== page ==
Accidental Empires

Amusing history of computers and the Internet

Book by:
Robert Cringely

Reviewed by:
Rating:
4
On 13 June 2009
Last modified:13 January 2016

Summary:

Irreverant Internet history

This book has two sub-titles: ‘The Triumph of the Nerds’ and ‘How the boys of Silicon Valley make their millions, battle foreign competition, and still can’t get a date’. You can see that Robert Cringely takes an irreverent attitude to his study of Internet history and computer development in the US. He looks at it in terms of business enterprise, scientific development, and as a collection of extraordinary and eccentric characters who were once skipping classes and are now running the shop.

Internet historyHis account is written in a breezy, amusing, self-deprecating style. He jumps around from one topic, one character sketch, and even one decade to another. One minute he’s tracing the history of software development, the next it’s business methods and biographical sketches of entrepreneurs. Much of his energy is spent on critiques of Chairman Bill and figures such as Steve Jobs and Steve Wozniak.

It’s a sort of history of how it all happened – but rendered via a cubist form of narrative in which you have to reassemble the chronology yourself. Cringley is a computer magazine gossip columnist, and I’m afraid that ultimately, it shows.

What he offers is popularised science, via sound-bite journalism: "it takes thirty years, more or less, to absorb a new information technology into daily life". These little aphorisms are sometimes amusing, but they’re just as often slightly silly, as in the basic statements on which he bases his claims for the entire book.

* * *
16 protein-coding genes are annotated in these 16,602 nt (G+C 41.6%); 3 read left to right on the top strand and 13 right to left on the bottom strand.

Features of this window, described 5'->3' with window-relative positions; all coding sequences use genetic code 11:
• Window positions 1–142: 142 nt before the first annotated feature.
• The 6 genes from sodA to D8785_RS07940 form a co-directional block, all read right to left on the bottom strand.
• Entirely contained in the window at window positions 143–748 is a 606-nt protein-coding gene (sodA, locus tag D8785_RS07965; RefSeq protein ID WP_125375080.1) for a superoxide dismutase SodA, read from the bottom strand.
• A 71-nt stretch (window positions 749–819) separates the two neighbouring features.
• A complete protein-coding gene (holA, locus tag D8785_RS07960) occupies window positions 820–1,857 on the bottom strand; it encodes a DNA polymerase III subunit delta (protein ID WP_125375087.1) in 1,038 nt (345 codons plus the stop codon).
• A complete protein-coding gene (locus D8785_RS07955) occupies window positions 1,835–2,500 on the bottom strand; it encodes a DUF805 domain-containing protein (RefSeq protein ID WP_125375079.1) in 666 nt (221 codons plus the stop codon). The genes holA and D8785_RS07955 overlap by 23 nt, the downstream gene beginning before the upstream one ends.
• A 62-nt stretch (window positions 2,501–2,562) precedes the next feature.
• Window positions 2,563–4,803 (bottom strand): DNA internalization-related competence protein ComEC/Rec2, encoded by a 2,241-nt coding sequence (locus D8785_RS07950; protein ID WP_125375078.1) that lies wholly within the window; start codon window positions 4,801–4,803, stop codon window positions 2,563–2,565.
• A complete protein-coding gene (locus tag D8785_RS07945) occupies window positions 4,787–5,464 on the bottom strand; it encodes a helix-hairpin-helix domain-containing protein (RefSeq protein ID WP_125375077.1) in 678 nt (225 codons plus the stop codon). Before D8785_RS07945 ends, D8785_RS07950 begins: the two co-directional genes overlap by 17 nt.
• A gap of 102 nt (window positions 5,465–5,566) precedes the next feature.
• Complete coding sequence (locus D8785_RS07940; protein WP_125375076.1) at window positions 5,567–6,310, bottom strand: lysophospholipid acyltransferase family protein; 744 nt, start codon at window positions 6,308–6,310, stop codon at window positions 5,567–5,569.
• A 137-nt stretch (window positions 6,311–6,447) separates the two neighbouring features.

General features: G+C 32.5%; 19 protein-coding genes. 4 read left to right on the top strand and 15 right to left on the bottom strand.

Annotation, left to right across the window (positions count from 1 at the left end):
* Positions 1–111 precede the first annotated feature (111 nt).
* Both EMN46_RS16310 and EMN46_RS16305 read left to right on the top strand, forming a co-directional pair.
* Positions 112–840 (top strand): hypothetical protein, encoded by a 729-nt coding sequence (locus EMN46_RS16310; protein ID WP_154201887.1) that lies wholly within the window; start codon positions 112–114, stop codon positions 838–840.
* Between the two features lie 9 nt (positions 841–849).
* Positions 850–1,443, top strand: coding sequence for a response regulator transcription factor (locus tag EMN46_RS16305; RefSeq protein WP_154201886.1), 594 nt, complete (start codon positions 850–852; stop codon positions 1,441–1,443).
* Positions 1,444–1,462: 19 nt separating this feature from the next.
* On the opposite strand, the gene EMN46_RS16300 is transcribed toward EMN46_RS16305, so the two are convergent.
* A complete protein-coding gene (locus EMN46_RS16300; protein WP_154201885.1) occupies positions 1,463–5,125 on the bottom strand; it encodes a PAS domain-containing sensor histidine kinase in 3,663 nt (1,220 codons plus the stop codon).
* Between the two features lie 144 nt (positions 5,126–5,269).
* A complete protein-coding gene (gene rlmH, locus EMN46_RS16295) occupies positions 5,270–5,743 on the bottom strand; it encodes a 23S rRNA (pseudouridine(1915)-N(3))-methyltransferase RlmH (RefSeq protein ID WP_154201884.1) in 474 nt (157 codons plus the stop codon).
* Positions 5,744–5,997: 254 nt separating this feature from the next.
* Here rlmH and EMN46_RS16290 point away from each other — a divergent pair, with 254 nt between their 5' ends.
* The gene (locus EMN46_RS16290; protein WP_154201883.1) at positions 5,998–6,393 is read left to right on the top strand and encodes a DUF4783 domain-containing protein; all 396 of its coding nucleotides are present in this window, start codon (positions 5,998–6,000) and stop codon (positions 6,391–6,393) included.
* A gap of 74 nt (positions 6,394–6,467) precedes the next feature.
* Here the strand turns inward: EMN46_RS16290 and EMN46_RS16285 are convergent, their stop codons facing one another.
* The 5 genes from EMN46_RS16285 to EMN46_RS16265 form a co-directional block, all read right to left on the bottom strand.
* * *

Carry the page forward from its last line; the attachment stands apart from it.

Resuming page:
First, that the Internet happened more or less by accident. Second, that the people who made it happen were amateurs. Neither claim is actually true, but it suits his purpose to amuse. However, the moment you stop to think about these propositions, they evaporate immediately.

cringely-3And yet for all that he takes a jokey line, he offers lots of interesting insights – such as the reasons why some software lasts, unlike hardware which on average is replaced every three years. It’s a shame, because he is clearly well informed and at some points has interesting things to say about technological developments and even the philosophy of the internet – but his efforts are dissipated by a lack of focus. He throws off ideas and sketches topics every few pages which warrant a book in themselves, but he can’t quite make up his mind if he’s a historian of technology or a commentator on business methods.

The last two chapters are a 1996 update [made for a successful TV adaption] in which he admits the rise to power of Microsoft – but this is more business management history than an account of technological development.

The good side of Cringeley’s approach is that he offers a bracingly irreverant account of the US computer business which might encourage readers to take a sceptical view and not be overawed by Big Names. The downside is that his analytic method is anecdotal, and hit-and-miss. There is here the beginning of what I think will eventually make a fascinating study – the history of software development. Perhaps he ought to get together with a disciplined co-author [or an editor with Iron Will] and he could produce something more coherent and persuasive.

© Roy Johnson 2000


Robert X Cringley, Accidental Empires, Addison-Wesley/Viking, 2nd edition, 1996, pp.358, ISBN 0-14-025826-4


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